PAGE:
Herpes Zoster Ophthalmicus
When herpes zoster involves CN V dermatomes, pain may arise in the affected region days before a vesicular eruption appears (Fig 12-3). The pain is described as aching or burning. Occasionally, no vesicles are apparent (zoster sine herpete). Acutely, the pain may be exacerbated by concomitant iritis. The pain may persist long after resolution of the acute infection (postherpetic neuralgia), and it can be extremely discomforting and difficult to treat. Pregabalin, gabapentin, tricyclic antidepressants, and topical 5% lidocaine patches may be effective for some patients. Treatment with antiviral drugs during the acute phase may decrease the risk of severe postherpetic neuralgia. The zoster vaccine, offered to immunocompetent persons aged 60 years and older, significantly reduces the incidence of herpes zoster and markedly decreases the incidence and morbidity of postherpetic neuralgia. (See Chapter 7 in BCSC Section 9, Uveitis and Ocular Inflammation, for further discussion on herpes zoster.)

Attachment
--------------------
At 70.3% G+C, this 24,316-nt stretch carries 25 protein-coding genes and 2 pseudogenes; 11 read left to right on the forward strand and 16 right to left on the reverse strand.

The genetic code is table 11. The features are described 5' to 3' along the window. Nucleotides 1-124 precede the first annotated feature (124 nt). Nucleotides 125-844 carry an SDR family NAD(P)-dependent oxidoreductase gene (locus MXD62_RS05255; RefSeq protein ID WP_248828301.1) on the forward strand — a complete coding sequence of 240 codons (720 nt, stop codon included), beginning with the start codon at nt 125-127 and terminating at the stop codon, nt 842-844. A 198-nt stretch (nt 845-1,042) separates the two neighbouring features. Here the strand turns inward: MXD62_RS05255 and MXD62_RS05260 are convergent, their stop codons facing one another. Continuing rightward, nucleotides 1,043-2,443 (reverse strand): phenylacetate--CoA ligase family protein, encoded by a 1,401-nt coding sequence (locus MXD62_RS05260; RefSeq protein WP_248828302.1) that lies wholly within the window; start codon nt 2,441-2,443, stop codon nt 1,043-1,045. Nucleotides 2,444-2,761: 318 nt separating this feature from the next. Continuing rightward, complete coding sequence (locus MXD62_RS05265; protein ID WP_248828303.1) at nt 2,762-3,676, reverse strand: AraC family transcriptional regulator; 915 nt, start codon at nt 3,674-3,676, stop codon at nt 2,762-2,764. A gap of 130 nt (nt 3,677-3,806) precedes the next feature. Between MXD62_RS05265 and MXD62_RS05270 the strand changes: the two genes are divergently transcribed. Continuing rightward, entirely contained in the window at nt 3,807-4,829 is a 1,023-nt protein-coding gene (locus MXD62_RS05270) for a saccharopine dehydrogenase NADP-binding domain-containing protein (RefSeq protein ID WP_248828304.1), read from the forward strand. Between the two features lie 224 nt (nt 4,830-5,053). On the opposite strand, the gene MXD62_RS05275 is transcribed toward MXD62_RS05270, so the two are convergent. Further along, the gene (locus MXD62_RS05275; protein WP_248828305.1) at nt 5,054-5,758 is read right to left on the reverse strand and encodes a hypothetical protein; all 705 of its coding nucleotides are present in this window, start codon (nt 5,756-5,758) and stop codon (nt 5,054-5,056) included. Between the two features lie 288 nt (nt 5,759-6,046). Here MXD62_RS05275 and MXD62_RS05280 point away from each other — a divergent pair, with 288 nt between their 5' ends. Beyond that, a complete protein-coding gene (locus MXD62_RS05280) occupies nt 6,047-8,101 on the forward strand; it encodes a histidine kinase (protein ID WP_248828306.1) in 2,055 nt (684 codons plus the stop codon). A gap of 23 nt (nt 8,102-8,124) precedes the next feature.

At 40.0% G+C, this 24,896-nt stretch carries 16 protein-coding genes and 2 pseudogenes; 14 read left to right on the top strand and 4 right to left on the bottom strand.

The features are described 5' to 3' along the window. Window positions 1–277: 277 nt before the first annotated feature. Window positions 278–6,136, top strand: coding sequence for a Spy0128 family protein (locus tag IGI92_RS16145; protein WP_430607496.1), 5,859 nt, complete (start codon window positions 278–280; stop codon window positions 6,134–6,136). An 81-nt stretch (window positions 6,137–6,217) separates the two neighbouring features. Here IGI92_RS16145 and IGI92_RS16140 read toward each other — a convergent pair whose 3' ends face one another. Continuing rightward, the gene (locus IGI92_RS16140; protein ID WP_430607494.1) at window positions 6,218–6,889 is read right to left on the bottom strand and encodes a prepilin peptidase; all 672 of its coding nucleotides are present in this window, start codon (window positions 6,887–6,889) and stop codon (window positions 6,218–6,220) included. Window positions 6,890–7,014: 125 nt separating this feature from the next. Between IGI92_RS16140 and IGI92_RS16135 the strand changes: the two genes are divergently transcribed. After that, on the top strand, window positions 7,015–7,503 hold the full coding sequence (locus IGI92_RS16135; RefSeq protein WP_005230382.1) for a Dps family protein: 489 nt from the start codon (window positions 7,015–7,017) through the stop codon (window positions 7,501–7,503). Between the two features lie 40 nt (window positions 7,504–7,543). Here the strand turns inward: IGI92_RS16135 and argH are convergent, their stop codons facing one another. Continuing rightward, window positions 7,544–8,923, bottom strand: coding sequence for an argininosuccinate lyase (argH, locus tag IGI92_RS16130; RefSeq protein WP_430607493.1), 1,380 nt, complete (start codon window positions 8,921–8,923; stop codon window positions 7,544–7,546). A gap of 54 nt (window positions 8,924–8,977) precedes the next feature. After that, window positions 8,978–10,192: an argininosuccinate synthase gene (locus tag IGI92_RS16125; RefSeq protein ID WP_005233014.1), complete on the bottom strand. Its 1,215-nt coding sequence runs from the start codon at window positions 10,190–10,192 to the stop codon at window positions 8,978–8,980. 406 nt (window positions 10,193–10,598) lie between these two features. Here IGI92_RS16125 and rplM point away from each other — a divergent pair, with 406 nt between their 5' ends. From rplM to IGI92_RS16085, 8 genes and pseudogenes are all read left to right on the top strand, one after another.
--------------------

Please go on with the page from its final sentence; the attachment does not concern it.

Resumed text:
Oxman MN, Levin MJ, Johnson GR, et al; Shingles Prevention Study Group. A vaccine to prevent herpes zoster and postherpetic neuralgia in older adults. N Engl J Med. 2005; 352(22):2271–2284.
Excerpted from BCSC 2020-2021 series: Section 5 - Neuro-Ophthalmology. For more information and to purchase the entire series, please visit https://www.aao.org/bcsc.